Ginny is Our Darling Girl’s last primary school Agricultural Day pet. She arrived about this time 9 years ago, a hug-able little kid with an eerily human sounding cry and the most lovable nature. In previous years, Our Darling Girl had trained a lamb named Tim, Crumble the billy goat and a calf who’s name I can’t remember. They usually brought home ribbons but as soon as ag day was over, Our Darling Girl seemed to lose interest and they somehow became my responsibility.
Ginny has become a one man (actually one woman) goat. I move her daily and feed her treats and she loves me – and only me. If the Man of the House gets close she rears at him and even Our Darling Girl was in the firing line the last time she was home. We have to keep the neighbour’s kids out of reach and remember to warn all the townie visitors to keep their distance. But with me, she is always gentle and affectionate. She nuzzles my hair when I bend down to unwind her tether and when I call her name, she always answers.
Which is just as well. When we go to Wellington, Ginny’s chain is attached to a wire run to make sure she doesn’t run out of feed. We got home after our last trip and there was no Ginny to be seen. The run had broken. I called, ‘Ginny,’ and got an answering ‘baaaa,’ from up in the trees behind the house. I found her stuck fast, with her chain tied in a knot around a tree. She was wet and looked thoroughly miserable but when I’d released her and fed her a snack of feijoa branches (ice cream to Ginny) she was herself again and bore no grudge.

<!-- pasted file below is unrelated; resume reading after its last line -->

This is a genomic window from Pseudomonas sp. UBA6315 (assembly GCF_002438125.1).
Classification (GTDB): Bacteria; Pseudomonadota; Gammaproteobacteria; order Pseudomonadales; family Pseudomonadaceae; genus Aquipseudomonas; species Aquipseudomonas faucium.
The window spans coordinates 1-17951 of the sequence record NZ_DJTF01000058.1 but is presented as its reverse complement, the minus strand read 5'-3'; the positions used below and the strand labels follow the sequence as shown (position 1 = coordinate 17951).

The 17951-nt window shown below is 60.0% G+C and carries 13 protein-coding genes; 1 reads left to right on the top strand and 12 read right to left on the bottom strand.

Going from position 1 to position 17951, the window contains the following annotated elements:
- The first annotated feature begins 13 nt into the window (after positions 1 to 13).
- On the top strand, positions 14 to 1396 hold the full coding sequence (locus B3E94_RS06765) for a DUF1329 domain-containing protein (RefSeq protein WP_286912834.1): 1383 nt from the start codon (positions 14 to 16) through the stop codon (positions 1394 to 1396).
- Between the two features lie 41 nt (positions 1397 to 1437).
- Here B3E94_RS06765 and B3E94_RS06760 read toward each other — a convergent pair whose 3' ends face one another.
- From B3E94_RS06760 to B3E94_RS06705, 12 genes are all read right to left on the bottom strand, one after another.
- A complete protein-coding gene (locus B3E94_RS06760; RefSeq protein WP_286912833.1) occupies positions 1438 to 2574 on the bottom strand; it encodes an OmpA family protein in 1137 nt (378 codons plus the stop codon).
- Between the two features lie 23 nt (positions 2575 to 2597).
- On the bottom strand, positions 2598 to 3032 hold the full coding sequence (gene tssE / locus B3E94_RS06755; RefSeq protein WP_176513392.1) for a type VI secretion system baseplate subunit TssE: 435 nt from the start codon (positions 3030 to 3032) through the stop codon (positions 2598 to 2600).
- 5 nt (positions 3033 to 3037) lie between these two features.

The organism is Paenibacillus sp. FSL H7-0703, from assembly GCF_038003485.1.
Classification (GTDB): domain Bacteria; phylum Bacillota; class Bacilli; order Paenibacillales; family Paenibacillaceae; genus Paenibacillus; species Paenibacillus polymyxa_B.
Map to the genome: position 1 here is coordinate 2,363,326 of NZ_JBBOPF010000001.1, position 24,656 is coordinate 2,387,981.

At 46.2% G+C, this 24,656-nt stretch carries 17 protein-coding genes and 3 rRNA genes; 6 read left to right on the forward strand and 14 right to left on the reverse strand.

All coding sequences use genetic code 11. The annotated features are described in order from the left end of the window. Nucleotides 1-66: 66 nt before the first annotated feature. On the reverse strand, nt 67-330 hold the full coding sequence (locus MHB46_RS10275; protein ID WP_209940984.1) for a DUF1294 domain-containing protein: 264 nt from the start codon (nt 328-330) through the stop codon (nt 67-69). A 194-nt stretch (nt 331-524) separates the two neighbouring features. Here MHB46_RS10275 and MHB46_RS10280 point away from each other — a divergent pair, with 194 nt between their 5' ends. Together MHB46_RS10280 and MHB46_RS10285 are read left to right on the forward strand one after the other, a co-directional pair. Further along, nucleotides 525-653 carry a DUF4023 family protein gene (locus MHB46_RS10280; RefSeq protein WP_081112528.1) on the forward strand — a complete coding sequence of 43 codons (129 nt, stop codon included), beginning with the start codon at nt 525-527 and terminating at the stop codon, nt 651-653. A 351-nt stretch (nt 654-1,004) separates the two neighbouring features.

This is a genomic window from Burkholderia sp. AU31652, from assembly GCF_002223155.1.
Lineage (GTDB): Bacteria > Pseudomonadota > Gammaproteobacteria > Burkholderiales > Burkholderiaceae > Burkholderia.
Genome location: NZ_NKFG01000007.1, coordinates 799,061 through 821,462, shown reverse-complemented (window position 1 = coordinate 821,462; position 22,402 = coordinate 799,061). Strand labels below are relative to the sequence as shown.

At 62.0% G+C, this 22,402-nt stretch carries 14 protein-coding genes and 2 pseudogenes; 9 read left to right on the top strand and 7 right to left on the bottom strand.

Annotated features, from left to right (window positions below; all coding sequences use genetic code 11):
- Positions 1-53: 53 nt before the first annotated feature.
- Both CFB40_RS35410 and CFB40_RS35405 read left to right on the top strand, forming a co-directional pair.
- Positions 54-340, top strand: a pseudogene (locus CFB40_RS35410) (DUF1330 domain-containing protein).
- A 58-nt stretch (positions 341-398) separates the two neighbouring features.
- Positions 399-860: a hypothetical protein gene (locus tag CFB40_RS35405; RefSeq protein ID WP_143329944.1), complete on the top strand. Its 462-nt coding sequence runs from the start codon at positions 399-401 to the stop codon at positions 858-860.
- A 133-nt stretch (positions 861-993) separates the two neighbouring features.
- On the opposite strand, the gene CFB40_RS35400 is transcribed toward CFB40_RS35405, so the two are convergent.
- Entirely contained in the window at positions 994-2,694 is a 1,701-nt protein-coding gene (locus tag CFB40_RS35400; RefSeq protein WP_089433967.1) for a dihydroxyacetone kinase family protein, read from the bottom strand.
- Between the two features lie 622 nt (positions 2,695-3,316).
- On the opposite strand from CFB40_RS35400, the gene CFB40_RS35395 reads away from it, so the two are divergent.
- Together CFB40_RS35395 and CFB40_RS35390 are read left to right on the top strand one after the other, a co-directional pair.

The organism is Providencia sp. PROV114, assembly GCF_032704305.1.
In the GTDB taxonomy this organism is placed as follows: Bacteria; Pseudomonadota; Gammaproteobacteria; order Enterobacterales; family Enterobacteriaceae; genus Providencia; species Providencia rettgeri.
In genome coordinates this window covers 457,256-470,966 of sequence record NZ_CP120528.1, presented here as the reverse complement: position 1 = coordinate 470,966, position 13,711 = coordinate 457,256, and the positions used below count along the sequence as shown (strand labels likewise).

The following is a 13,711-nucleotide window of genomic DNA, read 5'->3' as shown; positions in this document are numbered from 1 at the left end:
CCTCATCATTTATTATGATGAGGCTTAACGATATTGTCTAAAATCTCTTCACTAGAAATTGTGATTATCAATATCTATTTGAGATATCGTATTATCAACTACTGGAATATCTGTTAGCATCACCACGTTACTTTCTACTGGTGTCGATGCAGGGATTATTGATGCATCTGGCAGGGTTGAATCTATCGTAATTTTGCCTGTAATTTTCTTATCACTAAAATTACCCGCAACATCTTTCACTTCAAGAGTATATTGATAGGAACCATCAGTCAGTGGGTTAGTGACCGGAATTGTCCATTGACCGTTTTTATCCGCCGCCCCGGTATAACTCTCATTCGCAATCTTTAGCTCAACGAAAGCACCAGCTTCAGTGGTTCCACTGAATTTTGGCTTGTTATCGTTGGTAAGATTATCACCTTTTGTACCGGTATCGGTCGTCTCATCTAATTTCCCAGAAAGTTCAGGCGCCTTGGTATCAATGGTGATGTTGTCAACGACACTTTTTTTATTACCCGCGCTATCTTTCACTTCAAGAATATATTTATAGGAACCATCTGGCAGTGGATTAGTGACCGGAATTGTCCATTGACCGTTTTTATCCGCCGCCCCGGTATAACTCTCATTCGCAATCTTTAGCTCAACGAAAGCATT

She’s a big strong goat and escapes from her tether 3 or 4 times a year, trims the garden and leaves tell tale piles of pellets in her wake. And she’s clever. I once attached her chain to a post in a sheep netting fence but she kept getting off. I found her wandering in the garden but her chain was still attached to the post. I suspected the collar clip had stuck open, tested everything was ok and connected her up again. It happened again and then I found the collar end of the chain clipped to the fence and no Ginny. I don’t know how she did it and she wasn’t telling so I moved her. She has broken her steel tether and her collar and has even pulled the tether out of the ground. One night we woke to the sound of a ghostly chain dragging on the deck and she has met us part way up the drive on our way home from an outing.
The damage to the garden is usually minor, though and she is a very effective lawn mower and cleaner upper of weedy ground and I still love her.